How to Monetize Your App, Vol. 2
No one can blame you for thinking about your enhancement, but with millions of great appliations on the market, the first and foremost thing an entrepreneur should worry about is his application's being noticed. In the app development world, you need to have a brand name and gain users' confidence before you start disposing them to buy your application. Moreover, your app should be so good that people continue using it and get others to do the same. Let's imagine that you've created a great and beautiful application. You tried making it paid, it has attracted a certain amount of users, but your revenue is still not as satisfactory as you want it to be. Hmm, I guess we've got all the necessary information to help you.
Today, in the continuation of the first article about a self-dependent app monetization, we are going to discuss some monetization formats implying the involving of third-party helpers. Any ideas? I guess, we both have the same on our minds. So let's begin!
See also: How to Monetize Your App, Vol. 1
Tadam! You expected it, didn't you? In fact, this is the most popular approach employed by developers. Usually, applications offering in-app ads are free but imply the presence of some pop-ups. But how to monetize free apps? Easy! If your application becomes popular enough, advertisers will pay you money to place targeted ads on it. What you need to do is choose an advertising network, take its SDK, integrate it into your app, and get rich. Joking, there is one more step you need to make before enjoying your welfare you need to choose a right ad format. The only downside of this strategy is that users are sometimes get annoyed by a number of advertisements shown and an extreme frequency they appear with. To satisfy your users, let's opt for the best possible way to present an ad.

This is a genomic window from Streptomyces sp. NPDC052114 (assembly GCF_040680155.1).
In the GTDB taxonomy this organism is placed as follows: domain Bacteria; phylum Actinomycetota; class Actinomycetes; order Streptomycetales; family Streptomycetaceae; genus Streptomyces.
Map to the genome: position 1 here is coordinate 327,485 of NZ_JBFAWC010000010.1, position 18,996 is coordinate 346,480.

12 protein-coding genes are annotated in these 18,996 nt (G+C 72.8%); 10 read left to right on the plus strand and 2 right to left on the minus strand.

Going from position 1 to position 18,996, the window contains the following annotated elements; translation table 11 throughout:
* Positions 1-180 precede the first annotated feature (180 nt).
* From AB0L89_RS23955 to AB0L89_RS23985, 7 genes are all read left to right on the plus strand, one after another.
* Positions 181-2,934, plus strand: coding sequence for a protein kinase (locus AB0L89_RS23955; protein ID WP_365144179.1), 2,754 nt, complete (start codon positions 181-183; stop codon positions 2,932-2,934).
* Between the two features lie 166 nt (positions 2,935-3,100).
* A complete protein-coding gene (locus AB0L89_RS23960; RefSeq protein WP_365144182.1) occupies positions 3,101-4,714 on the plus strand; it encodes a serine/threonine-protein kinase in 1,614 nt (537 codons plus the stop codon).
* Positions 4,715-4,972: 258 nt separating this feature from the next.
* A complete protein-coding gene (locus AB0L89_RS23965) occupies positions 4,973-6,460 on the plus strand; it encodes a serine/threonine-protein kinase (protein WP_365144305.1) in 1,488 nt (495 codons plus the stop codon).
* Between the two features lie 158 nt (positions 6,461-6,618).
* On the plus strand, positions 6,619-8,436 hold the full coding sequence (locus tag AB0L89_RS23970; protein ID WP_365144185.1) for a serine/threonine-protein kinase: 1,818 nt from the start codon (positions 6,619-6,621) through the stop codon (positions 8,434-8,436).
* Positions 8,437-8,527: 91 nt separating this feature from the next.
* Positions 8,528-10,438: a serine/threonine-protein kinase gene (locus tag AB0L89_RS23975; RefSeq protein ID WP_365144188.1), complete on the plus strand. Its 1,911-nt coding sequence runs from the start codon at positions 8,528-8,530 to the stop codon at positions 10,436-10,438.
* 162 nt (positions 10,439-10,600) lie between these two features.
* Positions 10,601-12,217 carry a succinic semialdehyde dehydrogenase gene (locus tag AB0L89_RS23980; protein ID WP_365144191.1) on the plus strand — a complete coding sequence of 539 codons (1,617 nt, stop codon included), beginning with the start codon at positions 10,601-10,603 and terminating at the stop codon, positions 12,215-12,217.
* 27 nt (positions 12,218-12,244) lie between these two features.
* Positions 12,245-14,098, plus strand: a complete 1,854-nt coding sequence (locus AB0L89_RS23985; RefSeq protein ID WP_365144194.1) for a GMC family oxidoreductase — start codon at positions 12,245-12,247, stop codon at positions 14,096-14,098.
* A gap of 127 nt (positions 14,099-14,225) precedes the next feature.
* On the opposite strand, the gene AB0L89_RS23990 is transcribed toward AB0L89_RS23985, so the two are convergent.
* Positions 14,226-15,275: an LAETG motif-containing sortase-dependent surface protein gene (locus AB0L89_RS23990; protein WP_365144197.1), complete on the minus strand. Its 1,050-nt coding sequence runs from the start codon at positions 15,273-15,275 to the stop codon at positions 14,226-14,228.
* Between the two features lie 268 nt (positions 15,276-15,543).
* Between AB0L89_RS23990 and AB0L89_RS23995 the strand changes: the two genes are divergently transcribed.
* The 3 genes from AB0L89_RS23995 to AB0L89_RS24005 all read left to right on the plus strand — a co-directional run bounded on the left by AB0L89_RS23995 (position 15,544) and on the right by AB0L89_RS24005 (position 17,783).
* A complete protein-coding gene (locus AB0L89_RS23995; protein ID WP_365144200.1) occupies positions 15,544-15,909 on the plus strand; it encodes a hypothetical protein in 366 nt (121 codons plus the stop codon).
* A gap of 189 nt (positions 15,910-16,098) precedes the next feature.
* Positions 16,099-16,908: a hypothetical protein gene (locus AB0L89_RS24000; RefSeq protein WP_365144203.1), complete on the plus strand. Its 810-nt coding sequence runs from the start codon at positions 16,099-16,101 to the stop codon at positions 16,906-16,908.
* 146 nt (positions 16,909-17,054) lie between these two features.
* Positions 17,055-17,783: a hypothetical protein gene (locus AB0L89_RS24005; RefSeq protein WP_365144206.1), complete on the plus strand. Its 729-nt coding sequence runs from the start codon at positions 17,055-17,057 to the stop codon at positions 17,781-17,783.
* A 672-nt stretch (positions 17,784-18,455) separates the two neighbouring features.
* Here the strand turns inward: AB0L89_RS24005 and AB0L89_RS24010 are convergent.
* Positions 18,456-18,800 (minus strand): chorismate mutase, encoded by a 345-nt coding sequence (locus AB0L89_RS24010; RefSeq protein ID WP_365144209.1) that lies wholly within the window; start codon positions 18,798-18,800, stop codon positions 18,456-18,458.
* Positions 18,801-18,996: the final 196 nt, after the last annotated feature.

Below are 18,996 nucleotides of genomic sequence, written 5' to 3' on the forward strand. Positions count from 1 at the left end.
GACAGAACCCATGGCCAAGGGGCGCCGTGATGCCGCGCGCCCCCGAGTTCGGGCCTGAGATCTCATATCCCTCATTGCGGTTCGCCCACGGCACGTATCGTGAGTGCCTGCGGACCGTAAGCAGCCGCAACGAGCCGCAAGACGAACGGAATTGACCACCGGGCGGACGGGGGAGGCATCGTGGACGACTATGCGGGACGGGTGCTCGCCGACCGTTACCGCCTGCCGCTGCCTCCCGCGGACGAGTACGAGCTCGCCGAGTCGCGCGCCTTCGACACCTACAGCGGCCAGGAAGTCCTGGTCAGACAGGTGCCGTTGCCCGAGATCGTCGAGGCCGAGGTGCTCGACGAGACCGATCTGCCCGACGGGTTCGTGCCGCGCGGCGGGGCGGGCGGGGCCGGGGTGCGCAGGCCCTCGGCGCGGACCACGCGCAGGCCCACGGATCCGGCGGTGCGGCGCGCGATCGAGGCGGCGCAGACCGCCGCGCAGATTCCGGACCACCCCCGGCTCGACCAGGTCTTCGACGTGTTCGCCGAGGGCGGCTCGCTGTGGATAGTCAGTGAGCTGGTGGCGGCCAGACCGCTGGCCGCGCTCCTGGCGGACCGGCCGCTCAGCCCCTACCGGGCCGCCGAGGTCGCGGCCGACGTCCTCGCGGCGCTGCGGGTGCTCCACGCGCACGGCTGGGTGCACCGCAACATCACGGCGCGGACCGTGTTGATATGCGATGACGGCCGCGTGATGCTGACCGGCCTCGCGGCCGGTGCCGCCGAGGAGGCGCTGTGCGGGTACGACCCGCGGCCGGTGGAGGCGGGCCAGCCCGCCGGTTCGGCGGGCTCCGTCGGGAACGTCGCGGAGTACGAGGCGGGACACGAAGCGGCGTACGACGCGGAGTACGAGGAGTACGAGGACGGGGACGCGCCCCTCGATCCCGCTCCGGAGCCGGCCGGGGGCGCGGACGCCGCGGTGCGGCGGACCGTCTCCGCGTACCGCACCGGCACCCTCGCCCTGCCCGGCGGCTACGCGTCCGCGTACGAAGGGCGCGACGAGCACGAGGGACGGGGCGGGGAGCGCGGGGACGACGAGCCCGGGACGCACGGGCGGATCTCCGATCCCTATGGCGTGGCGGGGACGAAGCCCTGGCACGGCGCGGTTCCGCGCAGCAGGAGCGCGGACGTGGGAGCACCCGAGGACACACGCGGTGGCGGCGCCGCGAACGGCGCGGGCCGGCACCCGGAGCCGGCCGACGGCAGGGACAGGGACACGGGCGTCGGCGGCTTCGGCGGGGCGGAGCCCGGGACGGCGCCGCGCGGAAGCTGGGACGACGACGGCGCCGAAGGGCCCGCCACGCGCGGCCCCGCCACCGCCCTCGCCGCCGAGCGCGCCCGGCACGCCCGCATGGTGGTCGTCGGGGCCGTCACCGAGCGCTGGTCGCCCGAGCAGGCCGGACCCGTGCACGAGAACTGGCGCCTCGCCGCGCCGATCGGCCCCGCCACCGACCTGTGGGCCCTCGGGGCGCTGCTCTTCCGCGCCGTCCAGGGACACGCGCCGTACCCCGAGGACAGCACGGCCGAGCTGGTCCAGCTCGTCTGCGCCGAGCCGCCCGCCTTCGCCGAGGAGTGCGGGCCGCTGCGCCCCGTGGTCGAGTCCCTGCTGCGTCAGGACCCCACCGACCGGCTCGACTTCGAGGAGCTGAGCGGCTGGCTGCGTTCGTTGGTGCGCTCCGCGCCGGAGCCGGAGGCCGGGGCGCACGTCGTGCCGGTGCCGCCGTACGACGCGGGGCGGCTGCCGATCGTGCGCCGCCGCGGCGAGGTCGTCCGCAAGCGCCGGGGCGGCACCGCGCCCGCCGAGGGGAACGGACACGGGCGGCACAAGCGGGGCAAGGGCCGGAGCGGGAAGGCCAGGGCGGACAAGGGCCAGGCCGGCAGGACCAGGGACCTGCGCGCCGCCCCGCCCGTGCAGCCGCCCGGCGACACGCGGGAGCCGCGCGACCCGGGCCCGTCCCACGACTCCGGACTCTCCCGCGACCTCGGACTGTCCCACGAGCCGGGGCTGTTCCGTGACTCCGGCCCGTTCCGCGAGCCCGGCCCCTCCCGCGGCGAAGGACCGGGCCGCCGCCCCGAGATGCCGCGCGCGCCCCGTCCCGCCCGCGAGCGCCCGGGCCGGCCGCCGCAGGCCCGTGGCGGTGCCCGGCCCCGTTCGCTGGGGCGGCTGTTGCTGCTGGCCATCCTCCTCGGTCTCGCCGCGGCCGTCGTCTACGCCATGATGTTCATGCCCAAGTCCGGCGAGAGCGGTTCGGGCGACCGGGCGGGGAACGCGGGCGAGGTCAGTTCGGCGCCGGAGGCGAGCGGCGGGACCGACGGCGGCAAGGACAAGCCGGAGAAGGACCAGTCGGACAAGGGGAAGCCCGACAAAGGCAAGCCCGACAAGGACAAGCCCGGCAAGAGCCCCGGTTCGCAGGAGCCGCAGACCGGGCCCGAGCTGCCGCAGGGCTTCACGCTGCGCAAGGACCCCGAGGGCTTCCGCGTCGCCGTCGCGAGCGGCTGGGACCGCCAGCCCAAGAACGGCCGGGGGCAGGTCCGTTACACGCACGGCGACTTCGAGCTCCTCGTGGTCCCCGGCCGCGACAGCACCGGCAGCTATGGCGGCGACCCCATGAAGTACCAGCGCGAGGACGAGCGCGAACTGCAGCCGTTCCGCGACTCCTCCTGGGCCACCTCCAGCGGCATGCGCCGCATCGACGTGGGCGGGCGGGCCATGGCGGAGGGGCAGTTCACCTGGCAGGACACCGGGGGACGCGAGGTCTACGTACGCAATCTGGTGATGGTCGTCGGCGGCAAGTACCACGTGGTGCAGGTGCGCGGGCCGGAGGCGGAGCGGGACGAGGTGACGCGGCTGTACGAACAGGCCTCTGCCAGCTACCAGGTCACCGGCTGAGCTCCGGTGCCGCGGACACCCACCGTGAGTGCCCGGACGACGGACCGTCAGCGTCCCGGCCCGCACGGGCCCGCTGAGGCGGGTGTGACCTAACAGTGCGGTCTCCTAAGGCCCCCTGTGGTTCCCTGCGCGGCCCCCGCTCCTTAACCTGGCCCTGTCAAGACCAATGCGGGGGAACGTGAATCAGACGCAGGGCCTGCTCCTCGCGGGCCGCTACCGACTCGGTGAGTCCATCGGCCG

Interstitials. These are full-screen advertisements usually appearing at natural transition points, such as between game levels, or on entering an app, which makes them not that irritative. On seeing an ad, the user can either tap on it and get to another destination or close it and return to an application. Not only is it the most profitable way for an app to get monetized compared to other approaches, but also it is a good choice when it comes to people's sympathy. Appearing at proper points, this ad format doesn't distract users from their activities on an app. By the way, this mobile advertising format has high eCPMs (effective Cost per Mille) and CTRs (Click-Through Rate).
Banners are ubiquitous because of the easiness of their deployment. On the other hand, these ads don't generate as much revenue as their fellows interstitials. However, there is one trick applied by developers to solve the revenue problem. You won't believe, but they place them right after UI buttons. All of us happened to be taken in by these cheaters once or twice, but don't be so strict toward them; otherwise, how could they make a living?